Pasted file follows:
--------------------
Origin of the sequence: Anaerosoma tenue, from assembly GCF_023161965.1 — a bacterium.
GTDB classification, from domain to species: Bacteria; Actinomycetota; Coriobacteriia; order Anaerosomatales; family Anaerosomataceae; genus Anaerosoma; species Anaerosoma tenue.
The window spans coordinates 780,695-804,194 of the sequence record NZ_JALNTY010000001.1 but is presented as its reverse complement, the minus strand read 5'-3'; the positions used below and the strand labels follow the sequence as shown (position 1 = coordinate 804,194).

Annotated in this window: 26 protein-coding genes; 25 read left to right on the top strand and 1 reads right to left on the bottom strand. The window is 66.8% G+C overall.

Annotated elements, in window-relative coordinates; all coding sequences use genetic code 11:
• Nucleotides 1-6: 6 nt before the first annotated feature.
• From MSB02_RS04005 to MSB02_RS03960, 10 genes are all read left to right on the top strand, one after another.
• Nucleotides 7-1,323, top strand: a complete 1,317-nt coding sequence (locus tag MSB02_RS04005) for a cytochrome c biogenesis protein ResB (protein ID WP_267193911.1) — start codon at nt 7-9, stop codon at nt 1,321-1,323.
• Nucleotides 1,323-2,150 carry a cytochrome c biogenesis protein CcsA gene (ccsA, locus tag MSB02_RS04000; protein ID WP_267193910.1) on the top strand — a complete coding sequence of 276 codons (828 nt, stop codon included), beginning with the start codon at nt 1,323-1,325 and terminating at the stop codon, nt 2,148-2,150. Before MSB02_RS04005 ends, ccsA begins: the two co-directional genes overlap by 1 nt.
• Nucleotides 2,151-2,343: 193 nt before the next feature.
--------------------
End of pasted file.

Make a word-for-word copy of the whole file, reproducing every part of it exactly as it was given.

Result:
Origin of the sequence: Anaerosoma tenue, from assembly GCF_023161965.1 — a bacterium.
GTDB classification, from domain to species: Bacteria; Actinomycetota; Coriobacteriia; order Anaerosomatales; family Anaerosomataceae; genus Anaerosoma; species Anaerosoma tenue.
The window spans coordinates 780,695-804,194 of the sequence record NZ_JALNTY010000001.1 but is presented as its reverse complement, the minus strand read 5'-3'; the positions used below and the strand labels follow the sequence as shown (position 1 = coordinate 804,194).

Annotated in this window: 26 protein-coding genes; 25 read left to right on the top strand and 1 reads right to left on the bottom strand. The window is 66.8% G+C overall.

Annotated elements, in window-relative coordinates; all coding sequences use genetic code 11:
• Nucleotides 1-6: 6 nt before the first annotated feature.
• From MSB02_RS04005 to MSB02_RS03960, 10 genes are all read left to right on the top strand, one after another.
• Nucleotides 7-1,323, top strand: a complete 1,317-nt coding sequence (locus tag MSB02_RS04005) for a cytochrome c biogenesis protein ResB (protein ID WP_267193911.1) — start codon at nt 7-9, stop codon at nt 1,321-1,323.
• Nucleotides 1,323-2,150 carry a cytochrome c biogenesis protein CcsA gene (ccsA, locus tag MSB02_RS04000; protein ID WP_267193910.1) on the top strand — a complete coding sequence of 276 codons (828 nt, stop codon included), beginning with the start codon at nt 1,323-1,325 and terminating at the stop codon, nt 2,148-2,150. Before MSB02_RS04005 ends, ccsA begins: the two co-directional genes overlap by 1 nt.
• Nucleotides 2,151-2,343: 193 nt before the next feature.